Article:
On 24 November, the first set of prices for commercial open banking APIs under SPAA was published. This is a huge step forward towards a balanced open banking ecosystem with financial incentives for both banks and fintechs. Together with PSD3, it will drive faster adoption of account to account payments by European merchants and consumers.
In this article we explore what SPAA is, how it works together with PSD3, and what comes next.
What is SPAA?
The SEPA Payment Account Access scheme — or SPAA — is a first-of-its-kind initiative to create the next generation of premium open banking services, which go beyond PSD2 requirements.
Any EU bank or regulated fintech can apply to join and enable account-to-account payments and data services based on premium open banking APIs, for the benefit of merchants and consumers.
The origins of SPAA
In 2021, the European Payments Council (EPC) was tasked by the European Retail Payments Board to develop a set of premium (or value-added) open banking rules that would go beyond the compliance requirements of PSD2.
At the heart of the SPAA project is a desire to see the EU be a world leader in transitioning to a digital economy. It’s all about using Application Programming Interfaces (APIs) to upgrade analog systems into fully digital ones. The goal is to push ahead with digitalising the European economy, starting with payments. Eventually, this approach should be expanded and serve as a model to other sectors and verticals, beyond just payments.
TrueLayer has been a member of SPAA since 2021.
How is it different from PSD2?
With open banking rules in PSD2, the EU took ‘payment initiation’, from a marginal technology enabling account-to-account (A2A) payments, to an established payment method that can compete with cards and direct debits.
SPAA goes beyond PSD2. It introduces new features and functionalities that will help drive growth in account-to-account payments.
While PSD2 APIs are and will remain a regulatory requirement to be offered free of charge, SPAA is a voluntary, industry-led initiative that comes with a commercial model.
Within SPAA, European banks have an opportunity to develop and offer premium open banking APIs and be remunerated for access to these APIs.
How does PSD3 affect SPAA?
PSD3 will soon replace PSD2 and will complement SPAA.
Fintechs will continue to have access to a free and well-defined baseline functionality via PSD3 APIs. At the same time, they can choose to join SPAA to benefit from services and functionalities that go beyond this baseline.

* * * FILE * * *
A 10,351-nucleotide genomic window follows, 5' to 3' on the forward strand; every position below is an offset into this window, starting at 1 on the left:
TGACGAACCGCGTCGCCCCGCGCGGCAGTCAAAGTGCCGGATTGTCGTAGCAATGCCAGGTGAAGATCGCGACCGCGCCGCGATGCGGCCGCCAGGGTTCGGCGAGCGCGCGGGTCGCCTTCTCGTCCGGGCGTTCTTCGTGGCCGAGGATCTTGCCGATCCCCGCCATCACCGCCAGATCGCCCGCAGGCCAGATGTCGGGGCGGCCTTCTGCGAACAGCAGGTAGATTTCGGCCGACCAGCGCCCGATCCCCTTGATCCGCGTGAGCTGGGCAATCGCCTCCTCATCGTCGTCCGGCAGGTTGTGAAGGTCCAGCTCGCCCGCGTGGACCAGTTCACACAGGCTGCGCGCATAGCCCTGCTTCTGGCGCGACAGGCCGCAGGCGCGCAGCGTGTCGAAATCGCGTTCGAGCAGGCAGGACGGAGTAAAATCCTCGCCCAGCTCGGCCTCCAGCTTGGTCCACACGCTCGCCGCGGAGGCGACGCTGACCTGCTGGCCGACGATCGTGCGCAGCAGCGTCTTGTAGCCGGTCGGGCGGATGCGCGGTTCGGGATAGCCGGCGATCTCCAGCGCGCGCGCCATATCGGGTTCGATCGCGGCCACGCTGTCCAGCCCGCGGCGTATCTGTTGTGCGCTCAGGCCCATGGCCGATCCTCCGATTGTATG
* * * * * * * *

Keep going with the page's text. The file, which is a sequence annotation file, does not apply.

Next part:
As a result, new fintechs will continue to benefit from low barriers to entry, while banks and established fintechs will be able to bring to market more advanced payment services based on SPAA. It’s a model that should suit all parties.
What’s in SPAA?
The API rulebook contains the premium functionalities that participants will need to support.
An example is the ability to initiate Dynamic Recurring Payments (DRP), similar to the UK’s VRP. With DRP, a customer will be able to set up recurring payments with variable start date, frequency, end date, period, maximum amount per period, and currency.
This enables exciting new use cases for open banking-based payments, such as paying seamlessly for subscriptions or even ‘account-on-file’ functionality that simplifies the checkout process for online purchases and helps ecommerce adoption.
The commercial model includes a set of fees that will apply to all participants. This includes both fees for each API call, and for requesting to apply various premium features to the transaction.
Why is it important?
SPAA should complement PSD2/PSD3 and help create a sustainable open banking ecosystem in Europe.
By introducing a remuneration model for premium features, SPAA is an opportunity for banks to monetise open banking and to help develop the next generation of digitally native, account-to-account payment services — all in partnership with fintechs and other payment service providers.
What happens next?
The scheme adherence documents were published at the beginning of December, which means banks and PSPs can now apply to join.
With both the API rulebook and the commercial model now published, the EPC will continue to work in 2024 towards getting the scheme up and running by setting up a scheme directory, defining a billing mechanism, and launching a pilot.
SPAA marks the beginning of a new phase in the rollout of open banking-based services across Europe, one defined by collaboration between banks and fintechs. Together with widespread instant credit transfers, it will help make A2A payments the main alternative to cards.
Want a closer look at key open banking developments in Europe? Watch our recent Q&A session, where I answered questions on PSD3, SPAA and other upcoming changes to open banking and instant bank payments.